19. 19. Anxiety and Epilepsy <ul><li>In people with epilepsy, Anxiety becomes a way of life. </li></ul><ul><ul><li>Worry about having a life-threatening seizure. </li></ul></ul><ul><ul><li>Worry about having a seizure in public. </li></ul></ul><ul><ul><li>Worry about being socially rejected </li></ul></ul><ul><ul><li>Fear or worry might be an aura or seizure. </li></ul></ul><ul><li>When anxiety interferes with social, academic, occupational, or home functioning, treatment is recommended. </li></ul>
    20. 20. Anxiety <ul><li>When persistent, Anxiety becomes a problem. </li></ul><ul><li>1 in 4 people develop an Anxiety Disorder over their lifetime: </li></ul><ul><ul><li>Generalized Anxiety Disorder </li></ul></ul><ul><ul><li>Panic Disorder </li></ul></ul><ul><ul><li>Agoraphobia </li></ul></ul><ul><ul><li>Social Anxiety Disorder </li></ul></ul><ul><ul><li>Obsessive-Compulsive Disorder </li></ul></ul><ul><ul><li>Post-Traumatic Stress Disorder </li></ul></ul>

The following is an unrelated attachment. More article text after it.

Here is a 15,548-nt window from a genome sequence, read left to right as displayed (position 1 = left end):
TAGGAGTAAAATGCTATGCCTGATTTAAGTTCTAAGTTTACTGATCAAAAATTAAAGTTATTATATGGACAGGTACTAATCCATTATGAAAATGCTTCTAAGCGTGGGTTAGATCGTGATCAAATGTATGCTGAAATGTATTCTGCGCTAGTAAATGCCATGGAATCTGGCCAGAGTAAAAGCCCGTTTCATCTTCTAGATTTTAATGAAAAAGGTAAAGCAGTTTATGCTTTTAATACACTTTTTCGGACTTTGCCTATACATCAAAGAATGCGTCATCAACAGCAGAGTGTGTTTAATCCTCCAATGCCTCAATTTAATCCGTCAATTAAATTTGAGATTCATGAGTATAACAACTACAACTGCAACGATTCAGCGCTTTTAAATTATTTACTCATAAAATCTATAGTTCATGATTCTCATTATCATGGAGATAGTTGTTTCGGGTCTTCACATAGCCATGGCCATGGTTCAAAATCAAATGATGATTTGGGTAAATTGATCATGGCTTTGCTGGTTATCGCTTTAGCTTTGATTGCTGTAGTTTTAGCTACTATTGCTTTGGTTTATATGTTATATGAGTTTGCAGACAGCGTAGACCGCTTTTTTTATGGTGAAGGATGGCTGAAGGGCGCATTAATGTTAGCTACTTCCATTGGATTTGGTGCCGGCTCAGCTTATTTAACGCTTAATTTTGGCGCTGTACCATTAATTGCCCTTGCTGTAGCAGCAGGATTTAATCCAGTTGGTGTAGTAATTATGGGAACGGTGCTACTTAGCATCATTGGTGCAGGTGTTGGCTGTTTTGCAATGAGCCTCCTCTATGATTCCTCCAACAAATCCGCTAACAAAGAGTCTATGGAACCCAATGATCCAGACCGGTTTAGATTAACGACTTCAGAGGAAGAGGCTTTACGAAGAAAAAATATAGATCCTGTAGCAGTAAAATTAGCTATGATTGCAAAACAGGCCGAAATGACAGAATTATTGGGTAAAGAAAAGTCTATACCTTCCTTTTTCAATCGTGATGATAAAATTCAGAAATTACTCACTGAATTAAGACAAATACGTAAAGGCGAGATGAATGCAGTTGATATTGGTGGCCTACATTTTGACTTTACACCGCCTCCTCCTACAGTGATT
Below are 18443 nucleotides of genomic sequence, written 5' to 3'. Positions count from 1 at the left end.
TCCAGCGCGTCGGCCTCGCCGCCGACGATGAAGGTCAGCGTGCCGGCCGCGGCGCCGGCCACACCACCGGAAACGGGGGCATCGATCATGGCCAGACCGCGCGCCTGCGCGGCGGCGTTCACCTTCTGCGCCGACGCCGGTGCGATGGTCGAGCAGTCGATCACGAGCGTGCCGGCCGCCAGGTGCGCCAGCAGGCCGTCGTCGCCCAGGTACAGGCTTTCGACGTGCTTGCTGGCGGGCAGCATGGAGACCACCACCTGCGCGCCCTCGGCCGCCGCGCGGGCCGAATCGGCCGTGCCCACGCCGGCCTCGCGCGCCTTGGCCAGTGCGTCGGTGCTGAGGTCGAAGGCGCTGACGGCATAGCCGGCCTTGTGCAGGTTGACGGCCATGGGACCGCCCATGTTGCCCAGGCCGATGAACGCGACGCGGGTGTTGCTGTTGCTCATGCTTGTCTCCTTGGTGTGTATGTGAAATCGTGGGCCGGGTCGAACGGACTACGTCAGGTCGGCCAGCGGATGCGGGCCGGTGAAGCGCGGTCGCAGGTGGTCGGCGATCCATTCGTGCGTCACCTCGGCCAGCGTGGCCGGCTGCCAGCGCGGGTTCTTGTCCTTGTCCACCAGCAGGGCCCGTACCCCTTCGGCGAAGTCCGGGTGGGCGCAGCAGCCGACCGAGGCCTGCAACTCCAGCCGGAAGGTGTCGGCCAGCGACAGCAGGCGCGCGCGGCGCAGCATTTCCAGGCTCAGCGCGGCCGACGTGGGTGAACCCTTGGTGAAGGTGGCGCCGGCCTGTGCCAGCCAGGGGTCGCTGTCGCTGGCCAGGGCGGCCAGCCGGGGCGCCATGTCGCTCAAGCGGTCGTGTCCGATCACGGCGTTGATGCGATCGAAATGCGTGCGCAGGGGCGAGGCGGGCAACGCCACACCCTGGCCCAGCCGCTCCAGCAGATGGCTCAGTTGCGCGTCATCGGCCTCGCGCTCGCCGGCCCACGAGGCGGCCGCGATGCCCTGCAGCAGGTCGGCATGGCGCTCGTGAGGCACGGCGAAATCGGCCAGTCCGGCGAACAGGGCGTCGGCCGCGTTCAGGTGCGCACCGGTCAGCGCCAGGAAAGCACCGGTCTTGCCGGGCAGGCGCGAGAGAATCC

21. 21. Barriers in treating Depression and Anxiety <ul><li>People do not recognize or believe they need treatment. </li></ul><ul><li>People think current mood or anxiety problems are related to a temporary situation. </li></ul><ul><li>People do not want to consider taking another medicine. </li></ul><ul><li>Concern about worsening seizures with medication. </li></ul><ul><li>Concern about side effects. </li></ul><ul><li>Stigma. </li></ul>